Poland has not yet succumbed,
As long as we remain,
What the foe by force has seized,
Sword in hand we’ll gain
These first four lines of the Polish national anthem adequately embody this ever so spirited country situated in the heart of Europe. They also reflect the tumultuous past and struggles of a country which has survived a legacy of violence, dominance, and aggression, interspersed with periods of freedom. The geometric center of the European continent, Poland enjoys a strategic location, well connected with cities like London, Paris, Vienna, and Berlin. The boundary between the eastern and western European continental masses also runs through Poland.
This diminutive country occupies 1.4% of the area of the European continent, with a population size 12% of the U.S. Yet, like the long-lived oaks that it has nurtured for several centuries, Poland has always harbored towering ambitions. Home to 11 Nobel Prize winners including the revered Pope John Paul II, brilliant astronomer Copernicus, musical maestro Chopin, and renowned physicist Maria Curie, the country prides itself on its eclectic contributions to the world. Poland also symbolizes one of the most remarkable transitions from communism to a market-based economy in modern time.
The genesis of Poland, a country that has endured a strife-laden past, can be traced back to the 10th century. Poland has suffered aggression, division and partition of its territory on numerous occasions by Austrians, Prussians, Russians, and Germans. For nearly a century since 1795, it completely lost its existence as an independent entity. However, the indomitable Poles fought resolutely against foreign dominance throughout the 19th century. Following the Great War, Poland literally emerged from obscurity, regaining its identity as a separate country in 1918. Yet, World War II and German occupation proved to be the harbinger of fresh turmoil and violence in Poland. A case in point was the ghastly incident which left a deep scar on the moral consciousness of a nation, known as the Katyn massacre. During April-May 1940, the Soviet secret police, on the orders of the politburo and Josef Stalin, murdered some 22,000 Polish nationals in the Katyn forest in Russia. The ensuing wartime struggle culminated in 1945 with the Soviet capture of Poland and a subsequent treaty between the USSR and Poland delimiting the Soviet- Polish frontier.
Poland and the World
|Nominal GDP ($)Nominal GDP: Gross Domestic Product (GDP) is the value of a nation’s output of goods and services during a period. Nominal GDP is unadjusted for inflation or relative purchasing power. Source of data: The World Bank||430.1 billion|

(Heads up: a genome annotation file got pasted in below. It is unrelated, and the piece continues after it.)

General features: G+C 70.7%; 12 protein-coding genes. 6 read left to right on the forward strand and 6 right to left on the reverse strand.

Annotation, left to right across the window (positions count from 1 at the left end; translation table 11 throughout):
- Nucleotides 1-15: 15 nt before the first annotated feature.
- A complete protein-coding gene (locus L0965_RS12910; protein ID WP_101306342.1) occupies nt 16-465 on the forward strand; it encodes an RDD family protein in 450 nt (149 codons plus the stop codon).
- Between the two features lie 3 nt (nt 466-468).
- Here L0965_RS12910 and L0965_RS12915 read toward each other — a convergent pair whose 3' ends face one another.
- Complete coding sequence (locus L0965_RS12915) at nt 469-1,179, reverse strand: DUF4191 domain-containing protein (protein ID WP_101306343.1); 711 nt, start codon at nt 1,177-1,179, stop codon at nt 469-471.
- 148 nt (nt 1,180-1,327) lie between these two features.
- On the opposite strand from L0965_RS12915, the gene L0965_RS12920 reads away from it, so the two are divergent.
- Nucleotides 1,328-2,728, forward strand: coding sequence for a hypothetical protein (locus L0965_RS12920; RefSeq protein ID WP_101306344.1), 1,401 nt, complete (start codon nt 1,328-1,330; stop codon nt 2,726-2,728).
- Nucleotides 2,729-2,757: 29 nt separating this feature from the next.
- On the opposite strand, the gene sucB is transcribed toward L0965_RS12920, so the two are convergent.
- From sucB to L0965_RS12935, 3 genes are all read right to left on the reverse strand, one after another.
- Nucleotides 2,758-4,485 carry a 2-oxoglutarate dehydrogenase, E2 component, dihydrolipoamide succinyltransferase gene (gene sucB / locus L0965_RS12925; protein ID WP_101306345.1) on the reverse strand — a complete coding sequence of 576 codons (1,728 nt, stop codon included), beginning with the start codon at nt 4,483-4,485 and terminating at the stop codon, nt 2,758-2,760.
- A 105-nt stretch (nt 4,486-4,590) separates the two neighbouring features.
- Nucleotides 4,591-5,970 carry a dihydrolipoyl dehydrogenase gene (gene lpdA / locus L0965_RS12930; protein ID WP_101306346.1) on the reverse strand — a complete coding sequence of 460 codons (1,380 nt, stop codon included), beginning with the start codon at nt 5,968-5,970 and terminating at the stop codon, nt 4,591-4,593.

|GDP RankGDP Rank: Position among all nations, in terms of Nominal GDP. Source of data: The World Bank||21/193|
|Per Capita GNI ($)Per Capita GNI: Per Capita Gross National Income (GNI) is the value of a nation’s output of goods and services, together with net income received from abroad, per person. Source of data: The World Bank||12,260|
|Per Capita GNI RankPer Capita GNI Rank: Position among all nations, in terms of Per Capita GNI Rank. Source of data: The World Bank||69/213|
|Population RankPopulation Rank: Position among all nations, in terms of total population. Source of data: U.S. Census Bureau||33/224|
|Geographical Area RankGeographical Area Rank: Position among all nations, in terms of total land area. Source of data: The CIA World Fact Book||69/250|
|Global Competitiveness RankGlobal Competitiveness Rank: Position among all nations in terms of competitiveness, as ranked by World Economic Forum||46/133|
|Economic Freedom Index RankEconomic Freedom Index Rank: Position among all nations in terms of economic freedoms, as ranked by The Heritage Foundation||68/179|
|Human Development Index RankHuman Development Index Rank: Position among all nations in terms of overall human development, as ranked by United Nations Development Program||41/182|
|Major Industries||Automotive, Aviation, White Goods, R&D Center, BPO, Copper and Silver|
A Soviet-backed communist regime came to power in Poland after World War II. Successive agitations by the Poles for greater freedom were throttled by the communist hardliners wielding power. However, winds of change harbored a workers’ movement in 1980, resulting in the formation of the Solidarity trade union. The government tried to suppress the movement, but eventually succumbed to the people’s will. Partially free elections were held in 1989, which led to the formation of the first non-communist coalition government in Eastern Europe. Widespread success for Solidarity catapulted Lech Walesa, the trade union leader of humble origins, to the position of the first popularly elected President of Poland. Under the Polish constitution, as it stands currently, the President has fewer powers than the Prime Minister, but has a significant say in foreign policy. In the elections held in October 2007, the pro-Europe, Civic Platform party emerged triumphant with Donald Tusk assuming the Prime Minister’s position.
Poland’s rich cultural heritage, which has evolved for over 1000 years, is a striking blend of both eastern and western influences. The country’s amicable approach to inspirations from other parts of the world is reflected in the versatile character of its own art and culture. Polish traditions, art, dress, and cuisine span the whole spectrum of diverse European styles. While Polish literature dates back to the 14th century, the country also prides its contributions to avante garde literature and theater in the 20th century. At present, more than 98% of the nation’s people are Poles, with small groups of Ukrainians, Belorussians, Germans, Slovaks, and Lithuanians. The Polish population is largely urban centric, with 60% of the population living in cities.